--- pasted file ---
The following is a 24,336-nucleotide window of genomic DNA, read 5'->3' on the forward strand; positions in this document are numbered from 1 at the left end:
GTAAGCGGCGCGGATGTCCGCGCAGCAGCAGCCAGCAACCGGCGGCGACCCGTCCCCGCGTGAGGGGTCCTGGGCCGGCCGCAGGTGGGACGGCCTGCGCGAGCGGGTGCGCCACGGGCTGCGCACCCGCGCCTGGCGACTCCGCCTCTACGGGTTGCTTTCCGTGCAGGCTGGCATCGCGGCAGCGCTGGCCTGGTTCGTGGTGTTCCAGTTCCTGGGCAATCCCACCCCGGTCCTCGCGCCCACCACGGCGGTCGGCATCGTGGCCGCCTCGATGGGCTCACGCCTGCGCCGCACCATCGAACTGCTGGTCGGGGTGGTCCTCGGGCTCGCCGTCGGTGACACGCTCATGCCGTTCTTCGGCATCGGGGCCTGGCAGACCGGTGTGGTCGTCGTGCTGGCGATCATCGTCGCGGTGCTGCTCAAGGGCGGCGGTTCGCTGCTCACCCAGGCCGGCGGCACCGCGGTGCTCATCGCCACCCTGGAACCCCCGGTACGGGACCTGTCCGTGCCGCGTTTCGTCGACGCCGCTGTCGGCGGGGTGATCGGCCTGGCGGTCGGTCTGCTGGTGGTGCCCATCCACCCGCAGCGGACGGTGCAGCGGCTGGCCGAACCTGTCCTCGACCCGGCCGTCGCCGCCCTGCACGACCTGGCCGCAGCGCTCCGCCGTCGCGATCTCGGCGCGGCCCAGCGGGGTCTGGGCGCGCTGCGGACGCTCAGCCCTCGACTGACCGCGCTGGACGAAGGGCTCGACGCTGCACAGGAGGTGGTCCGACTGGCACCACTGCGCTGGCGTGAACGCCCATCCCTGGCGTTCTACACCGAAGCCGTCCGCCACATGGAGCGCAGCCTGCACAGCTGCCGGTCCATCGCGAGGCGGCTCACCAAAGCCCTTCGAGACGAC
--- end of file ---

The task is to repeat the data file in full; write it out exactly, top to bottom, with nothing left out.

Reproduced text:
The following is a 24,336-nucleotide window of genomic DNA, read 5'->3' on the forward strand; positions in this document are numbered from 1 at the left end:
GTAAGCGGCGCGGATGTCCGCGCAGCAGCAGCCAGCAACCGGCGGCGACCCGTCCCCGCGTGAGGGGTCCTGGGCCGGCCGCAGGTGGGACGGCCTGCGCGAGCGGGTGCGCCACGGGCTGCGCACCCGCGCCTGGCGACTCCGCCTCTACGGGTTGCTTTCCGTGCAGGCTGGCATCGCGGCAGCGCTGGCCTGGTTCGTGGTGTTCCAGTTCCTGGGCAATCCCACCCCGGTCCTCGCGCCCACCACGGCGGTCGGCATCGTGGCCGCCTCGATGGGCTCACGCCTGCGCCGCACCATCGAACTGCTGGTCGGGGTGGTCCTCGGGCTCGCCGTCGGTGACACGCTCATGCCGTTCTTCGGCATCGGGGCCTGGCAGACCGGTGTGGTCGTCGTGCTGGCGATCATCGTCGCGGTGCTGCTCAAGGGCGGCGGTTCGCTGCTCACCCAGGCCGGCGGCACCGCGGTGCTCATCGCCACCCTGGAACCCCCGGTACGGGACCTGTCCGTGCCGCGTTTCGTCGACGCCGCTGTCGGCGGGGTGATCGGCCTGGCGGTCGGTCTGCTGGTGGTGCCCATCCACCCGCAGCGGACGGTGCAGCGGCTGGCCGAACCTGTCCTCGACCCGGCCGTCGCCGCCCTGCACGACCTGGCCGCAGCGCTCCGCCGTCGCGATCTCGGCGCGGCCCAGCGGGGTCTGGGCGCGCTGCGGACGCTCAGCCCTCGACTGACCGCGCTGGACGAAGGGCTCGACGCTGCACAGGAGGTGGTCCGACTGGCACCACTGCGCTGGCGTGAACGCCCATCCCTGGCGTTCTACACCGAAGCCGTCCGCCACATGGAGCGCAGCCTGCACAGCTGCCGGTCCATCGCGAGGCGGCTCACCAAAGCCCTTCGAGACGAC